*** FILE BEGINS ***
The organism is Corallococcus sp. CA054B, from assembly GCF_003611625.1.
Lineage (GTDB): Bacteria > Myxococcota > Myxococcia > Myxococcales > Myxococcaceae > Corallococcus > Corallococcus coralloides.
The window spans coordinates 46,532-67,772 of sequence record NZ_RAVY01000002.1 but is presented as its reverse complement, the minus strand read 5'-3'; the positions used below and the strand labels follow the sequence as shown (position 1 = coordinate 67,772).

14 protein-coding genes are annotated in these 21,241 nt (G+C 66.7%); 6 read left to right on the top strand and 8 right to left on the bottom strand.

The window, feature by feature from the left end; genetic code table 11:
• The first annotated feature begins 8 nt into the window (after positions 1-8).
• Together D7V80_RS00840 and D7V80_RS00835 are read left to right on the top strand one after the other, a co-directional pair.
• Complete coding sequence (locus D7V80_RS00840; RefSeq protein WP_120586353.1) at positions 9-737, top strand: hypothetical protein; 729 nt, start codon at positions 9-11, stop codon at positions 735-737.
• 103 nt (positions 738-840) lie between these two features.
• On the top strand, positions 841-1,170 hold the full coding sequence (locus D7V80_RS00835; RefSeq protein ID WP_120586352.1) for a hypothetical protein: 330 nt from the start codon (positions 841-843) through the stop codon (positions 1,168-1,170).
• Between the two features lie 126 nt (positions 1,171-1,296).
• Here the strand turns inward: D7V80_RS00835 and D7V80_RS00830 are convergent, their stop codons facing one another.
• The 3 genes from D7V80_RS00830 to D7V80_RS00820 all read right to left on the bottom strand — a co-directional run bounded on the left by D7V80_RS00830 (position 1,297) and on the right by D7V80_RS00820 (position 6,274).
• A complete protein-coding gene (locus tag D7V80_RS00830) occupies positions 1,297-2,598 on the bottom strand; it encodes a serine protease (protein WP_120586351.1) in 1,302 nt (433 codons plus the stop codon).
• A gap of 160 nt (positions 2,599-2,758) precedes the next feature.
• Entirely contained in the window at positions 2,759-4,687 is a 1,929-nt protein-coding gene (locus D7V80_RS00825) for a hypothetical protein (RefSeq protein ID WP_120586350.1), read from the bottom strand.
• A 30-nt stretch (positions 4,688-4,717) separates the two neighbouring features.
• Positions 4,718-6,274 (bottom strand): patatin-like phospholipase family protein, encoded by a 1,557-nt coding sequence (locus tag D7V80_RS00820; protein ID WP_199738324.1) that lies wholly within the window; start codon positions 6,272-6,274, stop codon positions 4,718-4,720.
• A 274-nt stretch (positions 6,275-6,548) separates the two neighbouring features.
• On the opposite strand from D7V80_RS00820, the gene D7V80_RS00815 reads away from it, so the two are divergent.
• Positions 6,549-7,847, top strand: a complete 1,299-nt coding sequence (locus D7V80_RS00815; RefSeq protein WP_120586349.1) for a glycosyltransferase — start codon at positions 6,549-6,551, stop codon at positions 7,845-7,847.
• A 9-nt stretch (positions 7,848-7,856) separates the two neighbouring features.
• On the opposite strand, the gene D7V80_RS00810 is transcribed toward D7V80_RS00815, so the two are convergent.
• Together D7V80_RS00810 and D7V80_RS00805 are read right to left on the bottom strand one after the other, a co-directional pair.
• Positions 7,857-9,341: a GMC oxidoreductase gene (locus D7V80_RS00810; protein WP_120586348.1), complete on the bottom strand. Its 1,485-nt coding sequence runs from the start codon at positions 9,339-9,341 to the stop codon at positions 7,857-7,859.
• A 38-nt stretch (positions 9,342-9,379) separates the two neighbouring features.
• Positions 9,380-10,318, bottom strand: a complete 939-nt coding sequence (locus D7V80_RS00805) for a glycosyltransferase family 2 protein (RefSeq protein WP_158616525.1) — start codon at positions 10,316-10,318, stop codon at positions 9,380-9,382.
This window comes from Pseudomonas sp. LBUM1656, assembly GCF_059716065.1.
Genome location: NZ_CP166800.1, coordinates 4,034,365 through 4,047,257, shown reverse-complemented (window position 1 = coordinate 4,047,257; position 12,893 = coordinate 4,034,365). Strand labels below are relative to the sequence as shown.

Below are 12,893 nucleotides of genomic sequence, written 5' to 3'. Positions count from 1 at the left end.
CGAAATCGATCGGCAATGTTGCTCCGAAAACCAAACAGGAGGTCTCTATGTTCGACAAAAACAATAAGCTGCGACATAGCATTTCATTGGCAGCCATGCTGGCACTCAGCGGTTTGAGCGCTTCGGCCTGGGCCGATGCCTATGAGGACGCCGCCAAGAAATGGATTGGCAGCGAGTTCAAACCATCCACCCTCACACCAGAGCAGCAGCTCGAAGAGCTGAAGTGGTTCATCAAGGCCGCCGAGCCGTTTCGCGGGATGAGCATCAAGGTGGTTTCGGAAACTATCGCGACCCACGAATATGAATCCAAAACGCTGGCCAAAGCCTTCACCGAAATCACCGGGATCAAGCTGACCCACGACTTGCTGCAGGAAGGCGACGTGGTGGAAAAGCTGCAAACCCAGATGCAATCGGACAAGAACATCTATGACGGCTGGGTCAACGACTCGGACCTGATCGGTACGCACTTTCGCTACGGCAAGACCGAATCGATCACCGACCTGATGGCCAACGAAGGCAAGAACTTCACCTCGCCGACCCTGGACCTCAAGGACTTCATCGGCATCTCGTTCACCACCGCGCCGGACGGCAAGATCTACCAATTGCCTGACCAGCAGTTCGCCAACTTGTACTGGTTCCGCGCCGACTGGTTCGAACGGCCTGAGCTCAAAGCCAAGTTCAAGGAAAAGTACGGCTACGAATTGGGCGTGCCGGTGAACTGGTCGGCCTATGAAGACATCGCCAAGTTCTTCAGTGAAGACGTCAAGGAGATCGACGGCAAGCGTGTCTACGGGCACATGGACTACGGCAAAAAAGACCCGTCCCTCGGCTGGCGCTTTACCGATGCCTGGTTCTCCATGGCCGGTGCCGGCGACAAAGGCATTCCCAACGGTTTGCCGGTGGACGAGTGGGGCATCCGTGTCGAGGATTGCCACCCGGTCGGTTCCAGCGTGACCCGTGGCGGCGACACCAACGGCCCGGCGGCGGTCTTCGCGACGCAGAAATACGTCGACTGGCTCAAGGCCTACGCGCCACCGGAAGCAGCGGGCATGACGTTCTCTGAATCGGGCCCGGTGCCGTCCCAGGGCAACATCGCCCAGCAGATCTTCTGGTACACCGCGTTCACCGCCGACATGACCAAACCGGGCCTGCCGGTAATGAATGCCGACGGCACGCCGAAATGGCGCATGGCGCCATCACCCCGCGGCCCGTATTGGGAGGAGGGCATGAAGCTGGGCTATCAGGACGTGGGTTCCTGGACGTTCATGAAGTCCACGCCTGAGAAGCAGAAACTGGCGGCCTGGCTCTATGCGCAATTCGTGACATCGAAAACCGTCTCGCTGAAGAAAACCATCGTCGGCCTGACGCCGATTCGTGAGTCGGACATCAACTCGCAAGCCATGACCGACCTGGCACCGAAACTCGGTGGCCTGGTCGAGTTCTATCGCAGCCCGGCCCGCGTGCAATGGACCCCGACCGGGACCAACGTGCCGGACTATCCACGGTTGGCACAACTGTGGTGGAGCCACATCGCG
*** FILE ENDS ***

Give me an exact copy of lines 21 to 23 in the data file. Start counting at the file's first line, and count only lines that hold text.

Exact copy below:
• Positions 6,549-7,847, top strand: a complete 1,299-nt coding sequence (locus D7V80_RS00815; RefSeq protein WP_120586349.1) for a glycosyltransferase — start codon at positions 6,549-6,551, stop codon at positions 7,845-7,847.
• A 9-nt stretch (positions 7,848-7,856) separates the two neighbouring features.
• On the opposite strand, the gene D7V80_RS00810 is transcribed toward D7V80_RS00815, so the two are convergent.